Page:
Converting skateboards to electric
After graduating with her Masters of Science in mechanical engineering, Kelsey was determined to participate in the MIT-Spain program in Barcelona and to have a chance to explore Europe before starting full-time work in the fall. Through MIT’s alumni network, she reached out to a newly founded startup called Unlimited Engineering, a company which creates kits for motorizing skateboards and longboards for amusement and commuting purposes. She started work there as a mechanical engineering intern soon after her Masters thesis had been submitted, and she spent the summer conceptualizing, designing and building a dynamometer, a testing device used to characterize torque and power performance of motors. This device is used to characterize Unlimited Engineering’s motors, benchmark competitor motors, and help drive development for future motor models.
It took time to adjust to the Spanish lifestyle as their work day is structured in a more leisurely manner than people are accustomed to in the United States, but once Kelsey found her bearings she established a new rhythm for herself. She spent half of her summer weekends exploring all that Barcelona has to offer and the other half of the weekends traveling to other European cities including Paris, Prague, Copenhagen and Florence. She participated in yoga twice a week and joined a dance studio so she could take regular hip-hop and contemporary dance classes. Between work, travel and participating in local activities, Kelsey met people from all over the world. In her shared apartment alone, there were six others from five different countries, each with their own stories and world perspectives to share. These are the sorts of stories and perspectives that truly make the MISTI experience unique because engineers are first and foremost problem solvers. Stepping outside of the routine to understand global problems from other people’s perspectives "allows engineers to better prepare themselves to effectively solve those problems and create positive global impact", says Kelsey.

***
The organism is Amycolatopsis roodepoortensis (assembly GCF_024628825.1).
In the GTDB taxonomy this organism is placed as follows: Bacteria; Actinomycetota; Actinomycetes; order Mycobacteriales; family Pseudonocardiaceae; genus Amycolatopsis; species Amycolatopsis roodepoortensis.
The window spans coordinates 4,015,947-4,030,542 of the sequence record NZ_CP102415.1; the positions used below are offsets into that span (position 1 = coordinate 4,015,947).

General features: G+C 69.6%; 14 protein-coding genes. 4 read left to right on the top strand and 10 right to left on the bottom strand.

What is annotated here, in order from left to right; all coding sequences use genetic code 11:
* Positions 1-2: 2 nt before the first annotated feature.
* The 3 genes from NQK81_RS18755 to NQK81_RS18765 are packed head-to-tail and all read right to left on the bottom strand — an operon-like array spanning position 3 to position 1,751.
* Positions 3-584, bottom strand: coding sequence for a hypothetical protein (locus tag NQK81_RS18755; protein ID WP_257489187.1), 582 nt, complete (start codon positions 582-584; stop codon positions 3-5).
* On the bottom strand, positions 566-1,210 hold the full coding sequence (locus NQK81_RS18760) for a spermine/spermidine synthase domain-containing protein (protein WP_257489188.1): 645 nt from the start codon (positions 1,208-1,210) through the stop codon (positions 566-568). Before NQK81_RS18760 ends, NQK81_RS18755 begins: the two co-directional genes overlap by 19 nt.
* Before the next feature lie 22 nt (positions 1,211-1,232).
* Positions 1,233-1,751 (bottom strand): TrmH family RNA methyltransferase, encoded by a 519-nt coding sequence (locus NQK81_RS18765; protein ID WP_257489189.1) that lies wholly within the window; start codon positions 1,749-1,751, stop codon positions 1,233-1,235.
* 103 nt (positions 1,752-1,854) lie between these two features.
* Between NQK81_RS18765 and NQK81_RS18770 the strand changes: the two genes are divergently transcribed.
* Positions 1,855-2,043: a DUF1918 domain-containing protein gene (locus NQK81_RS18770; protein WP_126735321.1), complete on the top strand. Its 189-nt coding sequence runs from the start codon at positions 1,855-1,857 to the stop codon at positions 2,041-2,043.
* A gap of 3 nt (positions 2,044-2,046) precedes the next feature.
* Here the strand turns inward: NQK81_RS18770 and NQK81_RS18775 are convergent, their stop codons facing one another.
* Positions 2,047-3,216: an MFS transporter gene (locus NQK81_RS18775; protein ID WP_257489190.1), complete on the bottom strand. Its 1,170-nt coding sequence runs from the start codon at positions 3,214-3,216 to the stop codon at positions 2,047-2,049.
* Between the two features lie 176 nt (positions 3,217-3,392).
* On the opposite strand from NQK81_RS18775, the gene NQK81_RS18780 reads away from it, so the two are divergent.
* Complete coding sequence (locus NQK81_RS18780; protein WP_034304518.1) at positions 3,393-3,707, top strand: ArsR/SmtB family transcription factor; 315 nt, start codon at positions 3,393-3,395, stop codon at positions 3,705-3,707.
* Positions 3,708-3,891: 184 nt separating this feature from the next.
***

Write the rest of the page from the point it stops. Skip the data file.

This was Kelsey’s second summer participating in a MISTI program (she spent nine weeks in Singapore in 2014) and she would gladly participate in more if she were a continuing MIT student. The MISTI programs are certainly one of a kind and she encourages every MIT student to try one of them before parting ways with MIT. You won’t regret it, it’s a summer well spent!